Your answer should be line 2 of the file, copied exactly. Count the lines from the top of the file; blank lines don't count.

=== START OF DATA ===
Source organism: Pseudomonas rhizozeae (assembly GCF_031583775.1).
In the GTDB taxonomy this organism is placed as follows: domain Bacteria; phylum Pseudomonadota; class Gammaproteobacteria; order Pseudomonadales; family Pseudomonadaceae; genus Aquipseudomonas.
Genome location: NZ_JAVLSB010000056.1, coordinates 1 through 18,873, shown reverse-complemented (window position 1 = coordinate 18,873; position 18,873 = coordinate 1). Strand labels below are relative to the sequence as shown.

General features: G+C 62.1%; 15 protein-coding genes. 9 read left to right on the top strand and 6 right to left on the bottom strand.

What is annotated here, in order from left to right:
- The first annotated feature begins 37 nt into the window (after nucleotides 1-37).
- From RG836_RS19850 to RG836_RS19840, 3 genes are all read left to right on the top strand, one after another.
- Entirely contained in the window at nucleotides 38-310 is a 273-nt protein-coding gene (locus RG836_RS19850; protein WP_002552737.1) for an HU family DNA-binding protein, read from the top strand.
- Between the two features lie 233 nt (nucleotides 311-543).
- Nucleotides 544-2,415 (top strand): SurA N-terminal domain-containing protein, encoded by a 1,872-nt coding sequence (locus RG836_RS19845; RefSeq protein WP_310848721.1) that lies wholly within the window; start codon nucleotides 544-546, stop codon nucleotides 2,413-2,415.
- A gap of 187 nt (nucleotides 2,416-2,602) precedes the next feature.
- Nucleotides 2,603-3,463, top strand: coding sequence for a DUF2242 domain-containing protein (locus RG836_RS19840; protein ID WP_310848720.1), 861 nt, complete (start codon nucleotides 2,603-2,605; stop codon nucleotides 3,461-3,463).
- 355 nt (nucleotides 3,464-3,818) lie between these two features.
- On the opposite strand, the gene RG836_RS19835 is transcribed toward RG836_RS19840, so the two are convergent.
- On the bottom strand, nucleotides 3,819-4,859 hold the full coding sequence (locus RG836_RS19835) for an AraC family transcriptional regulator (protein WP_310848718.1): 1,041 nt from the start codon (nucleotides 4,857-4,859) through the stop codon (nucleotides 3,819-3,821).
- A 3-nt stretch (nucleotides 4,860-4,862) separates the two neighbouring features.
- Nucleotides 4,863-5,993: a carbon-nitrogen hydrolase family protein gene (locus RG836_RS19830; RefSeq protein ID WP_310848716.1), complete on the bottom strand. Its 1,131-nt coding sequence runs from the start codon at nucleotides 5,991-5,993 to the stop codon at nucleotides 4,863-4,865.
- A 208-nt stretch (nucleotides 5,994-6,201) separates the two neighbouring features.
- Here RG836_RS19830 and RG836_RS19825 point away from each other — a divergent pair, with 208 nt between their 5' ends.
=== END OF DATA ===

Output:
In the GTDB taxonomy this organism is placed as follows: domain Bacteria; phylum Pseudomonadota; class Gammaproteobacteria; order Pseudomonadales; family Pseudomonadaceae; genus Aquipseudomonas.